I've watched very little telly lately - beyond the eternal Buffy and Angel (seasons 4 and 2 respectively) - but I have my eye on tonight's OC. Nice.*

In other, more important news, I have a John Travolta obsession. I am convinced, when I'm dancing, that I am the man. It doesn't help that I think I'm funny when I strut it, Saturday Night Fever style. It's particularly unhelpful that lindy is built for strutting. Or, more importantly, blues dancing is built for strutting. A keen balboa fan was asking "you're into this blues stuff - what's the deal? I just don't get it," and of course, the only response is: "strut. You need to strut. Either take it incredibly seriously, or incredibly unseriously. But strut." It's true. Blues dancing is all about strutting.

*NB Willow now has an ibook. An oooold one.

"I am John Travolta" was posted in the category buffy and angel and lindy hop and other dances and television

June 30, 2006

i can't tame wild women...

Posted by dogpossum on June 30, 2006 12:12 PM

In response to scott's comment here, on the Whedon EqualityNow speech.

I was quite struck by Whedon's comment about not only writing strong women characters but also writing male characters who thought they were the fushizzle. One the one hand - yay! - but on the other, I was reminded of some thoughts I'd had previously about the way some men/male characters are attracted to strong women/characters. They may love and adore them, but some are also attracted to the idea of controlling or weakening them (which reminds me of a Hot Club of Cowtown lyric: "I can't tame wild women, but I can make tame women wild"). This seems to apply to people like Spike.
In the most recent Angel I've watched (Guise will be Guise) the fake swami makes a comment about how Angel needed to find a small blonde woman and trash her as a way of dealing with his anger/distress about being trashed by Darla when she found out he had a soul. Angel's response was non-verbal, but he was obviously thinking 'hm, he might be right'. That could just have been Angel piling on a little more guilt (he is guilt-meister), but it mightn't...
Of course, the blonde in question was Buffy - and Angel made an effort to trash her in the last Angel episode where we saw her in L.A. (I Will Remember you). He might remember that visit fondly, as the one chance he had to be human with her, but she left only remembering his totally trashing her. He knows this, he's packing guilt for it (as per usual), but... don't mean he didn't get some passive-aggressive payback pleasure re Darla/Buffy moving on with Reilly-ace-of-spies.

But of course - Angel has issues. That's his job.

"i can't tame wild women..." was posted in the category buffy and angel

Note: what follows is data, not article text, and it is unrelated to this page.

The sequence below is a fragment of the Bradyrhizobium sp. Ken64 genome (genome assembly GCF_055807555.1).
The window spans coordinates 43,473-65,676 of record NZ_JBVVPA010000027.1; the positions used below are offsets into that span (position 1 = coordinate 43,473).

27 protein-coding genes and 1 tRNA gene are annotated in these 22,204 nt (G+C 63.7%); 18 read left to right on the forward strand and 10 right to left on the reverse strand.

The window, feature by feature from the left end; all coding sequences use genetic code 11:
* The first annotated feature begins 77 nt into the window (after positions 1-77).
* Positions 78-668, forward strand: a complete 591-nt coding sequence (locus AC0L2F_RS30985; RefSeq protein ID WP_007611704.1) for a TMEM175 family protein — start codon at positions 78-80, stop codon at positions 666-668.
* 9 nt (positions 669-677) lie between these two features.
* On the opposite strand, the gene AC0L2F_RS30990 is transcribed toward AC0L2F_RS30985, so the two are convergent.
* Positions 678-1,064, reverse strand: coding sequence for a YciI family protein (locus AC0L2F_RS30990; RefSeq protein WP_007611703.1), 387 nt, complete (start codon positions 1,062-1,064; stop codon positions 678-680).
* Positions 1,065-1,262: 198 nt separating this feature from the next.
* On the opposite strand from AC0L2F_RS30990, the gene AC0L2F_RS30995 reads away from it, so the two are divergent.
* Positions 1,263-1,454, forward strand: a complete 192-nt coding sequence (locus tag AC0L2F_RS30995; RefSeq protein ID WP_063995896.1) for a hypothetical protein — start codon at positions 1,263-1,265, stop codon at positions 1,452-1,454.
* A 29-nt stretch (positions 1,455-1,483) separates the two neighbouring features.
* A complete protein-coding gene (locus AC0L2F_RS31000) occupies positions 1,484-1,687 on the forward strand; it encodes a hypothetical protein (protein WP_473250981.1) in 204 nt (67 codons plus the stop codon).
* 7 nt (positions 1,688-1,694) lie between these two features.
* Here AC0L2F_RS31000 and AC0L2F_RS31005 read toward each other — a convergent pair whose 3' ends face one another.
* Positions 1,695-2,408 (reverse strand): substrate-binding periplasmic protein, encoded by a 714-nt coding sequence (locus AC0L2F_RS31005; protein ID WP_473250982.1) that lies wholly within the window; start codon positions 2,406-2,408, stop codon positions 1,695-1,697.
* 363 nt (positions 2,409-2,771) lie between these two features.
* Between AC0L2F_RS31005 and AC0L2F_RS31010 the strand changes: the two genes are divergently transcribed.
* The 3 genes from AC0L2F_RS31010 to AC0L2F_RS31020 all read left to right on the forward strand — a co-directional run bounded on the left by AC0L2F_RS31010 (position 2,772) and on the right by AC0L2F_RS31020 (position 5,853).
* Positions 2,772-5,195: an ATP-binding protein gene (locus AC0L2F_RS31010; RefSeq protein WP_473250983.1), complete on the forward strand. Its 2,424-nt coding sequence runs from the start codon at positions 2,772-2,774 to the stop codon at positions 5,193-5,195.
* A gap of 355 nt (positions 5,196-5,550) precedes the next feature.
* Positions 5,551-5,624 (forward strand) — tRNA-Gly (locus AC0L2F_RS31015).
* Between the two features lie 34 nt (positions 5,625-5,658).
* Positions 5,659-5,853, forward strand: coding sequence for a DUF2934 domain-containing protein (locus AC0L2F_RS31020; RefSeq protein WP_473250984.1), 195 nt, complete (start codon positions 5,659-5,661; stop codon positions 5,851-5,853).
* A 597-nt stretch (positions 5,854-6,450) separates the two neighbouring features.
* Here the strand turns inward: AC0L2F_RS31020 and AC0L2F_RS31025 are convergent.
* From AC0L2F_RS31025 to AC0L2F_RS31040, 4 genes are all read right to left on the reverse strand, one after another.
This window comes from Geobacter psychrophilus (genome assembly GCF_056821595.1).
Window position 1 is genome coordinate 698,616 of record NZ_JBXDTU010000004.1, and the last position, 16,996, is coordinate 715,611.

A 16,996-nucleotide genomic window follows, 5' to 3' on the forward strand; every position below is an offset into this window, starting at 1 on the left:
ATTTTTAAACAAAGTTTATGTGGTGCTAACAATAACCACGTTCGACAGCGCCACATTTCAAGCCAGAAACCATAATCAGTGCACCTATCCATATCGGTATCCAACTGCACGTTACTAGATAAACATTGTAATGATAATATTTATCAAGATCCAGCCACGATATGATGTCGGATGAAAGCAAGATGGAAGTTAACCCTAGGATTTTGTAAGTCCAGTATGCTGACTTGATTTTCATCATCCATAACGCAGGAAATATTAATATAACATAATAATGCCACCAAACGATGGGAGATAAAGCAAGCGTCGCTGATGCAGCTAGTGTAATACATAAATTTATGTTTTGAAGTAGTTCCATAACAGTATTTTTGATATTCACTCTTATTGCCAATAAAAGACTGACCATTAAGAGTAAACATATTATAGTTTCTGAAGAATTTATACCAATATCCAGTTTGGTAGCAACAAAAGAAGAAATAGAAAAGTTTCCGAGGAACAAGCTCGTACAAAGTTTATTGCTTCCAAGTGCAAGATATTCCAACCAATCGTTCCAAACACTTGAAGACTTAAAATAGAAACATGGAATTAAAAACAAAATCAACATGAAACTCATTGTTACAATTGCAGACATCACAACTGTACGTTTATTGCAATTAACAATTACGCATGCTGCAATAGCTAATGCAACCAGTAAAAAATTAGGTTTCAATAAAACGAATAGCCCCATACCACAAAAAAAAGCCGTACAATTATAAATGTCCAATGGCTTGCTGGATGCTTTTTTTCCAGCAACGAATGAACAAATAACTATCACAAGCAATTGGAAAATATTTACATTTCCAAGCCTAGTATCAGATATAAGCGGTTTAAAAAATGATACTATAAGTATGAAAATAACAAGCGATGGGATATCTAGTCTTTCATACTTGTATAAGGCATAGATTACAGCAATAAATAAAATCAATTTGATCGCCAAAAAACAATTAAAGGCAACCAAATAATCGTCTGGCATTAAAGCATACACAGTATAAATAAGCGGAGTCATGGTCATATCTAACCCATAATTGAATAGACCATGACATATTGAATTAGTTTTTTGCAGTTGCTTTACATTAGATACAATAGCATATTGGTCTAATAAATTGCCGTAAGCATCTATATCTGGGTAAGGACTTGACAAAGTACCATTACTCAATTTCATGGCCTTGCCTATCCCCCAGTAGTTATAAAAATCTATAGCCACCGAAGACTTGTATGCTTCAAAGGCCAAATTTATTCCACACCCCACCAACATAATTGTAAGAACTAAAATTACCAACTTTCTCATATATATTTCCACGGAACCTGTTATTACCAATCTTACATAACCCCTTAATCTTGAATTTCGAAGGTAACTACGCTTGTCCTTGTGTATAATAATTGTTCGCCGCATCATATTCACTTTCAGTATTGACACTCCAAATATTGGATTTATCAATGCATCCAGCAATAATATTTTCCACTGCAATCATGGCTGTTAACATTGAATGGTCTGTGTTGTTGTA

June 29, 2006

so why do you write these strong women characters...?

Posted by dogpossum on June 29, 2006 2:08 PM

If there was any reason why you wouldn't marry Joss Whedon, his Equalitynow speech will do away with it.

"so why do you write these strong women characters...?" was posted in the category buffy and angel

June 27, 2006

so like, you know

Posted by dogpossum on June 27, 2006 9:56 PM


So I've watched the OC about 4 or maybe even 5 weeks in a row now.
I think I'm hooked.
It's so completely ridiculous - the 'teenagers' speak like world-weary script writers, everyone's either really rich or 'living in a caravan' and really rich. Even the 'poorest' characters wear clothes that are about 10 million times more expensive than mine. They all live by the sea, drive expensive cars and are ridiculously skinny.

I was a bit of a Dawson's Creek fan, in that I wouldn't turn it off it was on, but I wouldn't tape it or seek it out. I was delighted in the last episode of Buffy that I watched (Out of my Mind to see Spike declare that Pacey was being an idiot because 'she' didn't love him.

Poor old Pacey. I was sure he was a special needs character from the ads. But he ...wasn't?

Yeah, so I'm watching the OC. I forget about it as soon as the program finishes, though the ads kind of catch my interest.
It is so ridiculous. I have no idea what's going on. But I have Opinions about the characters:
Marissa (the teeny sex queen one who's on all the ads for shampoo and stuff):
Is a skinny dog who really annoys me. She needs to pin her hair back.
I'm not convinced that she's actually an alcaholic.

Seth (the dark haired young fullah):
is obviously the one I'm supposed to dig because he likes manga and arty stuff and reading.
His minor lispy thing is meant to be hot.
I like him but he kind of annoys me. I can't bring myself to be really impressed or to actually care.

Look, I've lost interest in this silly list.

Why are all the characters so young? Even the mums and dads are young, or trying desperately to look young. Yucky.

The only thing I really care about is that these kids seem to go to Buffy's high school in Beverly Hills/Sunnydale. The same school that the film Loser was set in.

"so like, you know" was posted in the category buffy and angel


About dogpossum

i live in melbourne sydney, australia, like jazz music and dance, swear too much, sew, drink a lot of tea and adore puns. ask me about my phd.